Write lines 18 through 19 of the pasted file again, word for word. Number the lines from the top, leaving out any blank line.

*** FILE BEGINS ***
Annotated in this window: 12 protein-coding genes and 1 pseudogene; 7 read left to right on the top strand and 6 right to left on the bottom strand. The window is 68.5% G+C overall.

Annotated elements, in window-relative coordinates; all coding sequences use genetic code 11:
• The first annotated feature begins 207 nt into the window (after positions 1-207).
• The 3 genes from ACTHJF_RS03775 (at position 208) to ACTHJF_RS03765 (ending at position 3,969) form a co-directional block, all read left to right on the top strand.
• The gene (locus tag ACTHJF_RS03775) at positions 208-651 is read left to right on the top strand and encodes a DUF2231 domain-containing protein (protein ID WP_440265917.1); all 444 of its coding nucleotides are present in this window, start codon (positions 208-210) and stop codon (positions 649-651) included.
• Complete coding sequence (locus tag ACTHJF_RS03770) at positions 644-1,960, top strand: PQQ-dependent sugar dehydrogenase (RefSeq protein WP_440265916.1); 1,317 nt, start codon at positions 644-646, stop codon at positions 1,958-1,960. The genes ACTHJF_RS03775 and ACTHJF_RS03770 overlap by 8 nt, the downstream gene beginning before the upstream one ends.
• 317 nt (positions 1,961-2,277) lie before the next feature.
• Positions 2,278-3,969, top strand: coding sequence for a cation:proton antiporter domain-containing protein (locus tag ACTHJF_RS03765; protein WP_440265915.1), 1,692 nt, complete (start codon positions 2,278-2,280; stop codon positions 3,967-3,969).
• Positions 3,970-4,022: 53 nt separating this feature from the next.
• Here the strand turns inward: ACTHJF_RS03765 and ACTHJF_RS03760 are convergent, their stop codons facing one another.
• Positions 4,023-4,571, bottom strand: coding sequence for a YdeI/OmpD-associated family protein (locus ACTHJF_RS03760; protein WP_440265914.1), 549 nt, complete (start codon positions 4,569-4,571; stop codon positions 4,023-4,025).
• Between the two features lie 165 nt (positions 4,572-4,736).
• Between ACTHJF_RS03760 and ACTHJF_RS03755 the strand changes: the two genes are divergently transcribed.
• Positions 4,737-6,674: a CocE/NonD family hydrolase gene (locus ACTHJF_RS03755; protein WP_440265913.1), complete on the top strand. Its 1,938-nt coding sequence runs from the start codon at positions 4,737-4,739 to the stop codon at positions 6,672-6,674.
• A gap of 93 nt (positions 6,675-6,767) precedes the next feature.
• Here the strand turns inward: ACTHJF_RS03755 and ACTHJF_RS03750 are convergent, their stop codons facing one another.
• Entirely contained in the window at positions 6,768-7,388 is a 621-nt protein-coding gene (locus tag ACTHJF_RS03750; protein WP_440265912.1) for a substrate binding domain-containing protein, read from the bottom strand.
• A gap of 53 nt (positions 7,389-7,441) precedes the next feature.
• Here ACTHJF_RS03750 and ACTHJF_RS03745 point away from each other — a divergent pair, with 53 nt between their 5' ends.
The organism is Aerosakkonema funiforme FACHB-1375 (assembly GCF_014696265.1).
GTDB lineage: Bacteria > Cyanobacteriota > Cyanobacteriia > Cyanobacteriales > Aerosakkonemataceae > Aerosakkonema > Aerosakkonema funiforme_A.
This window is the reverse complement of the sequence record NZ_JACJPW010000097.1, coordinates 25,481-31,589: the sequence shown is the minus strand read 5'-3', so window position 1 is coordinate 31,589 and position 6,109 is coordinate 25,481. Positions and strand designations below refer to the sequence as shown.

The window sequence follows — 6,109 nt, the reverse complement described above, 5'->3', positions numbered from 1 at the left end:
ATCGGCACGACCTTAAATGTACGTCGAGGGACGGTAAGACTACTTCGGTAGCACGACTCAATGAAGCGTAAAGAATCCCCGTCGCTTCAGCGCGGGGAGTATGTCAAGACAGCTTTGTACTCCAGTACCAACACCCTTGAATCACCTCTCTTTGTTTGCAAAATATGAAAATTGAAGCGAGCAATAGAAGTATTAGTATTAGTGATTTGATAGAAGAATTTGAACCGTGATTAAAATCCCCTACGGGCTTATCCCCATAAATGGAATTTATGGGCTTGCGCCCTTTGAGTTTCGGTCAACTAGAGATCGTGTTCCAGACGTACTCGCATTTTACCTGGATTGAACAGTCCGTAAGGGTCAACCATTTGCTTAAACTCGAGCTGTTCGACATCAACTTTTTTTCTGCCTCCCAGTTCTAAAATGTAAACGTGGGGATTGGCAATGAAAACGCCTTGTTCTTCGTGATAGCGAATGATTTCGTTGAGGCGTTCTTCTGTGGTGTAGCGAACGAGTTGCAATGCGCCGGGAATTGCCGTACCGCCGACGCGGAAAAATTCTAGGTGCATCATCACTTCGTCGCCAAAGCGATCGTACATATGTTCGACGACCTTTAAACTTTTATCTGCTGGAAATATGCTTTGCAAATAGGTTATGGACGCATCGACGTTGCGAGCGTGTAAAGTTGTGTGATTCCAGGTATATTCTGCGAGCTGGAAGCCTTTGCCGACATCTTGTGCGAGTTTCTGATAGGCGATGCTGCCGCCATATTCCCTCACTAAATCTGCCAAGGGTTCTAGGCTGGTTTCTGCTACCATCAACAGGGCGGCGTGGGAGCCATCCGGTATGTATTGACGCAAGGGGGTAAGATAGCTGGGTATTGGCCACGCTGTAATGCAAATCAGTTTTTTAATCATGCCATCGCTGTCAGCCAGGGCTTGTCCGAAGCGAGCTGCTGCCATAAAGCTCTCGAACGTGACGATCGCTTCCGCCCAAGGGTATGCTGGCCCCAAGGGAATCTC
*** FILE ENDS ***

• A gap of 53 nt (positions 7,389-7,441) precedes the next feature.
• Here ACTHJF_RS03750 and ACTHJF_RS03745 point away from each other — a divergent pair, with 53 nt between their 5' ends.